Stimulated by an urban study conducted by researchers N. Perera and W.-S. Tang (2013), I wish to "develop room for understandings of Asian cities from Asian standpoints, especially acknowledging how Asians observe, interpret, understand and create space in their cities". In order to do so, I will draw on 2 crucial notions: first, "inside-out transformativity" which denotes the act of Asian citizens resisting while adapting to any non-native injections into their environment ; and second, "critical vernacularism", an architectural approach at the same time contemporary, culturally accommodating and place-specific.
In parallel, I made an attempt at theorizing my empirical knowledge of Hanoi into a 4-element framework for decoding the Hanoian urban dwelling culture, to then projecting on its future. To start with, "the ground" is the frame of reference for all practices and speaks for the city's collective living aspect. "The roof" contradictorily symbolises both protection and rejection. "The tiger cage" (informal title of the self-originated housing extensions) stands for the idea of in-between spaces which create dialog between the private residence and the city ; it embodies the dynamic growth of Hanoi as well as the intuitiveness of its inhabitants. Finally, "the water tank" depicts the core of domestic architecture: something abstract, profound yet functional.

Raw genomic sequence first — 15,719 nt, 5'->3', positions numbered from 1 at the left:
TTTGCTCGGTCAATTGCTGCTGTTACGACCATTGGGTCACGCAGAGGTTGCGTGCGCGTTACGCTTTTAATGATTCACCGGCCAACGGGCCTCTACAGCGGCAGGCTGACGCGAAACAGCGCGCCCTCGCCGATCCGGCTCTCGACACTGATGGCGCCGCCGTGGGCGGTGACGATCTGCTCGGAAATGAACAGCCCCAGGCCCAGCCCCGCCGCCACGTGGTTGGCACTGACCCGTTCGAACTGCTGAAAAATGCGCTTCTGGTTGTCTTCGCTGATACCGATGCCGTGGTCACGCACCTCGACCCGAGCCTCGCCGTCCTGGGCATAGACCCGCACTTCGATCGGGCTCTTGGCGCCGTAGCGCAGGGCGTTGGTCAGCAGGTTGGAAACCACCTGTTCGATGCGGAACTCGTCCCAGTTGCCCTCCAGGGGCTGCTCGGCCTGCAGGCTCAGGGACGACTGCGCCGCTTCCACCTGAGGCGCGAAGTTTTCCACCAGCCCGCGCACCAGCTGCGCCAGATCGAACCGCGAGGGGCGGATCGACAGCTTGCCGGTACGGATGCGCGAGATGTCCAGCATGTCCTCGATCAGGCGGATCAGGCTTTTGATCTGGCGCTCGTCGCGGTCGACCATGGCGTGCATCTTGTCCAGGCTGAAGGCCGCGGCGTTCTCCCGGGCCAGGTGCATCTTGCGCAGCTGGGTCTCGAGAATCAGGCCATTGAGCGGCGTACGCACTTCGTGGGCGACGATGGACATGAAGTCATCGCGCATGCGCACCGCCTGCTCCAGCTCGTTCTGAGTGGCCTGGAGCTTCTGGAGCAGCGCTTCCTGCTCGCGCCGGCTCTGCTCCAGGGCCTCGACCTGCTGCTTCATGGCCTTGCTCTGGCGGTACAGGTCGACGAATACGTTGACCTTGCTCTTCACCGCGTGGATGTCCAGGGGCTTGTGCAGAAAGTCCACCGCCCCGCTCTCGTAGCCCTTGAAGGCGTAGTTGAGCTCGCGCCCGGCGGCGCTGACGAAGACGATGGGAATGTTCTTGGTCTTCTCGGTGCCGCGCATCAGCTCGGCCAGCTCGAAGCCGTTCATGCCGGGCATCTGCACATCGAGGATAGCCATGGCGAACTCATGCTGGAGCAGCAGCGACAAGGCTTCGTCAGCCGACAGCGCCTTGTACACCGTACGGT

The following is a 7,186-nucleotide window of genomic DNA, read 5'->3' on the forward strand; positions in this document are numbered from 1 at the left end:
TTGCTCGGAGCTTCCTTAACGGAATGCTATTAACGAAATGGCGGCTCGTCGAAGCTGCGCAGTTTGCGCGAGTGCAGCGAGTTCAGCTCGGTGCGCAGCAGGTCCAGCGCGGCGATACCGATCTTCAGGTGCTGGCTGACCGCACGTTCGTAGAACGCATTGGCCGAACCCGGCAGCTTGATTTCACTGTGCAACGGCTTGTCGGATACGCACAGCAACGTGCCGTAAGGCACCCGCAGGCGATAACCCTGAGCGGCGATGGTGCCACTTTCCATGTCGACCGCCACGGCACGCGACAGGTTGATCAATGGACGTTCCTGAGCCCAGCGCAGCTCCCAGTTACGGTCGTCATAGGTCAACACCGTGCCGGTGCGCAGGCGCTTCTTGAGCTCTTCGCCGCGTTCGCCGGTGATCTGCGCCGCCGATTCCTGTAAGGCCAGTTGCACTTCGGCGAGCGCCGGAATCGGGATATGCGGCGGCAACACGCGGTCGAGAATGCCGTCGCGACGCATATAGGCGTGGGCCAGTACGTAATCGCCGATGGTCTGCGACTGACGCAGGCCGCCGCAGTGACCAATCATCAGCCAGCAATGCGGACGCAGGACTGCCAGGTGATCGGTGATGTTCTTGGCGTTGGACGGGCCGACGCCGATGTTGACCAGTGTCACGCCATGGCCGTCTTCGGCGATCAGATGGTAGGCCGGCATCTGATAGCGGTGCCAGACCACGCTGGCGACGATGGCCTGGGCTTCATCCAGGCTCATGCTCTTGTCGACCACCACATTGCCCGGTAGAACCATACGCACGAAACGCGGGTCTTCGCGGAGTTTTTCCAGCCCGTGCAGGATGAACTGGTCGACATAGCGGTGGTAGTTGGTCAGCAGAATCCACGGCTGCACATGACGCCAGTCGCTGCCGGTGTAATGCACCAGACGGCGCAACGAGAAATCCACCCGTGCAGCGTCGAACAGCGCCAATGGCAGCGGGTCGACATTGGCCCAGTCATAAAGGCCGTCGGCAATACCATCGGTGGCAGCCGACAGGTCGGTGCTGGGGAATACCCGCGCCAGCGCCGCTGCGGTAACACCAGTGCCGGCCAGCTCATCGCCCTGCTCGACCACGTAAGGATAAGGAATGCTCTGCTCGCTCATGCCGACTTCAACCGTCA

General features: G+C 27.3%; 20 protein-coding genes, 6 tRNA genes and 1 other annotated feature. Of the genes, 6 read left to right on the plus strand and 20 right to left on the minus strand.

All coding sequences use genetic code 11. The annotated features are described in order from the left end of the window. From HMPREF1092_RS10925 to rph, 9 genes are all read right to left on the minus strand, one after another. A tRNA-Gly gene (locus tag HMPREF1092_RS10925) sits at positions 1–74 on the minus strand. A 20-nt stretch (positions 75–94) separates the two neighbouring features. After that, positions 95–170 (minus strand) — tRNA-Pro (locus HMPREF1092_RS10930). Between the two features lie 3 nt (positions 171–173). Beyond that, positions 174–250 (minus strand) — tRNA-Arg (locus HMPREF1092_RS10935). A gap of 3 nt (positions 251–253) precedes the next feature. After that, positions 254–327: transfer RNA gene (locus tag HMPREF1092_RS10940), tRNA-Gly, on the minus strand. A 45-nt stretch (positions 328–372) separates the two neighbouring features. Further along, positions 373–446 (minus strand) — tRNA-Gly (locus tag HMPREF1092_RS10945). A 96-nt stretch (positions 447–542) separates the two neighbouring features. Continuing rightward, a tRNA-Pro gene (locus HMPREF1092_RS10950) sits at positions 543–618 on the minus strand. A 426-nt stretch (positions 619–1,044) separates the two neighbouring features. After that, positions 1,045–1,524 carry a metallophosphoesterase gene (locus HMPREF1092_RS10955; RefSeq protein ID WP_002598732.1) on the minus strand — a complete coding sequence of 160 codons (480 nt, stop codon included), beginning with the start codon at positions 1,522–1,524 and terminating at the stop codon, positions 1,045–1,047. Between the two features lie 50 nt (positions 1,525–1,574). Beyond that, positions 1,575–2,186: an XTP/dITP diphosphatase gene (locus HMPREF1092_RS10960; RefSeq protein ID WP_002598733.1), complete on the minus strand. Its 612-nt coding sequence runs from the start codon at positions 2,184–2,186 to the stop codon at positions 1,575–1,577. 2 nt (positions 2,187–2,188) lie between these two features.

The project will be carried out with a multi-scale vision, from urban connections down to inside the residence. It can be dissected into 3 scales: from Large - the neighborhood (Zone B of Kim Liên City), to Medium - the building (B9 block), to Small - the dwelling units.
"Kim Liên City / Volume 2": Registration